KASAK Nikolai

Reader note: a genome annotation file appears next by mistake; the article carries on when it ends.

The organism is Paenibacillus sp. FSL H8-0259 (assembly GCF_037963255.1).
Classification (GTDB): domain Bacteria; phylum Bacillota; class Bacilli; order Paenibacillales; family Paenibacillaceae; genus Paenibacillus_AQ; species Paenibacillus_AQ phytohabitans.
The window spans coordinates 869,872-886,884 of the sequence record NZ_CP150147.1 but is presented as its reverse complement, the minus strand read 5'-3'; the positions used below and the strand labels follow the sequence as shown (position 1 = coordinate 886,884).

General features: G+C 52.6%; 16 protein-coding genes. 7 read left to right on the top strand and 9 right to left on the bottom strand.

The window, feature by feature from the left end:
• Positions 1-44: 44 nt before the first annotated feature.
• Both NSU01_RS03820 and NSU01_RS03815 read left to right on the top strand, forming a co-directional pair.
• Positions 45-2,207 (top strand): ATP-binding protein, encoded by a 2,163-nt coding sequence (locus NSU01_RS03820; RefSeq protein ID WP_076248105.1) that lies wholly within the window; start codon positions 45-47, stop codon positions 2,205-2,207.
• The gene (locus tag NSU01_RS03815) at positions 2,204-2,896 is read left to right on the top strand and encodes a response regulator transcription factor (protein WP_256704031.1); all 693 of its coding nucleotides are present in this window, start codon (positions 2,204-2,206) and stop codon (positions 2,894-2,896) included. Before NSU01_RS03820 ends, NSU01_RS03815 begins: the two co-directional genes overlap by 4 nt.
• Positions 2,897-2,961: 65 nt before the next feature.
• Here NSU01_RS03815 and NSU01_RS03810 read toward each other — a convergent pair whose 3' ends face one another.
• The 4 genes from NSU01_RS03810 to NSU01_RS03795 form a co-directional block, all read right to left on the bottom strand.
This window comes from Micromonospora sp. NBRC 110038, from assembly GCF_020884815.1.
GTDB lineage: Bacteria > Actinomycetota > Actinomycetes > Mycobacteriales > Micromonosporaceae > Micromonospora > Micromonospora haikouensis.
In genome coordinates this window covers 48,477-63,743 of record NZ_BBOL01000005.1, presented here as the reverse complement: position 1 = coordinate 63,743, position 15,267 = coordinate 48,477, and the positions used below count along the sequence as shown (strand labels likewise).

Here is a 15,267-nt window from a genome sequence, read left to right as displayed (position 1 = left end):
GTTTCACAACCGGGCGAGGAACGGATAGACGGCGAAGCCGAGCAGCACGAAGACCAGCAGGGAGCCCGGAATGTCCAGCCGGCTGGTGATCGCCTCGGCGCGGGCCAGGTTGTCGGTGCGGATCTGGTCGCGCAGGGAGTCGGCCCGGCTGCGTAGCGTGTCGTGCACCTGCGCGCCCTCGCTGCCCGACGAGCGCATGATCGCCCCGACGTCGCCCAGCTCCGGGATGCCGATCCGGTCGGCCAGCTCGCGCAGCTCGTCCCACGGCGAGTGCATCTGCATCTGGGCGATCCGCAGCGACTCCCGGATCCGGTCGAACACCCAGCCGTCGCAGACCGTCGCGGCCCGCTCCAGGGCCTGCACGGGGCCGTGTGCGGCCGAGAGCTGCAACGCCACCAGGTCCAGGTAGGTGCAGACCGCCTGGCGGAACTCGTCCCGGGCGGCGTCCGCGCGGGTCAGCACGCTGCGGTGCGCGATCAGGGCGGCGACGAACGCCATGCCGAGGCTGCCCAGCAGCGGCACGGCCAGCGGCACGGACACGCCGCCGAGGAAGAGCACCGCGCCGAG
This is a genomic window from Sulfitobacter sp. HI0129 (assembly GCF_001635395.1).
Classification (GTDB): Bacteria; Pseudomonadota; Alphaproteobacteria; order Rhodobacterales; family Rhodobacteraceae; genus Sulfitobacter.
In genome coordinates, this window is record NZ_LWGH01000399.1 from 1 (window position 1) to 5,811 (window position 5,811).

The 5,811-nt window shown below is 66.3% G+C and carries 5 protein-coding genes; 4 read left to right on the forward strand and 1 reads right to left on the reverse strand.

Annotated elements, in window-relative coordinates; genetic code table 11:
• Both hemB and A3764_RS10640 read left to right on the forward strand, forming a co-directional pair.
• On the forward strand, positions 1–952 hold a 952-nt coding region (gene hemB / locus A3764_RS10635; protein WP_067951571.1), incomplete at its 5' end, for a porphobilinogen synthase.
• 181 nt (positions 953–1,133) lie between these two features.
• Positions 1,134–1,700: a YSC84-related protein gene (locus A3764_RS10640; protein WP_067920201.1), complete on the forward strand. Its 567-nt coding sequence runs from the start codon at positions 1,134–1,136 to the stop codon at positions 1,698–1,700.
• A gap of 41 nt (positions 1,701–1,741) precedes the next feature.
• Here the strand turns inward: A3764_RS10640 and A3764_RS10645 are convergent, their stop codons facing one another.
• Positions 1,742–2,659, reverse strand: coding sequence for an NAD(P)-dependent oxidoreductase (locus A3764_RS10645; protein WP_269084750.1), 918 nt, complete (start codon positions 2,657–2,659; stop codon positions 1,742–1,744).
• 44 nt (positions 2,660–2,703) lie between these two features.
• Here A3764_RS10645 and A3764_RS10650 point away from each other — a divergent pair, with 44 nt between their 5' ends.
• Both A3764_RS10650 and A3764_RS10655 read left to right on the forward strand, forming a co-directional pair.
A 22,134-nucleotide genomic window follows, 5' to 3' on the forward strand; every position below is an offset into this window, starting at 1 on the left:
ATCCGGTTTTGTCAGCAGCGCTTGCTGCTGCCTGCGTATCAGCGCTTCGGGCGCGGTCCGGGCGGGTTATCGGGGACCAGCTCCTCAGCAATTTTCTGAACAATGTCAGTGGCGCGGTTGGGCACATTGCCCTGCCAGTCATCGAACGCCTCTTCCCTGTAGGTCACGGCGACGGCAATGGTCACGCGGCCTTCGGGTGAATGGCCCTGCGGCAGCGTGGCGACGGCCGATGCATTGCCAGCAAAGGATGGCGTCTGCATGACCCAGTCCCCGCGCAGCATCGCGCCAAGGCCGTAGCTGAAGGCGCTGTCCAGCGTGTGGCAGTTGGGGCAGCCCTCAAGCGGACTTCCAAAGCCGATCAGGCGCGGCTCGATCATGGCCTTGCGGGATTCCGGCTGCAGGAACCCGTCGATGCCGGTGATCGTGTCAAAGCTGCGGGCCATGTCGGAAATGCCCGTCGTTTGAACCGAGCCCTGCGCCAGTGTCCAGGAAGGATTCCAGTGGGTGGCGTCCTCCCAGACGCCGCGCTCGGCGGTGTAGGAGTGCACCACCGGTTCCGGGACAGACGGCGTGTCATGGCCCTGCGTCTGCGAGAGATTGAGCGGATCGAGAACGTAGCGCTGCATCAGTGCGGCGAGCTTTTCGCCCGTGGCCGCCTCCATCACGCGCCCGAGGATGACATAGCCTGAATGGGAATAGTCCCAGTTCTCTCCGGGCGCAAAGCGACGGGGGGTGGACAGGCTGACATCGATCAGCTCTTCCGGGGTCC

Kasak began his artistic education in Warsaw, which he later continued in Vienna and Rome, before settling in New York. He practiced a figurative style of painting until the mid-1940s, when he began considering that art should have a more original and universal character, and should break free of the traditional rectangular frame. He also rejected the distinction between painting and sculpture in modern art, and considered negative and positive space equally relevant to the structure of an artwork. Kasak envisioned art as autonomous, as opposed to imitative of reality. He adopted geometric abstraction, and produced three-dimensional constructions. His beliefs and style aligned him with the spirit of international avant-garde groups, and in particular the Argentinean Madí­ group, of which he became a long-distance member in 1950.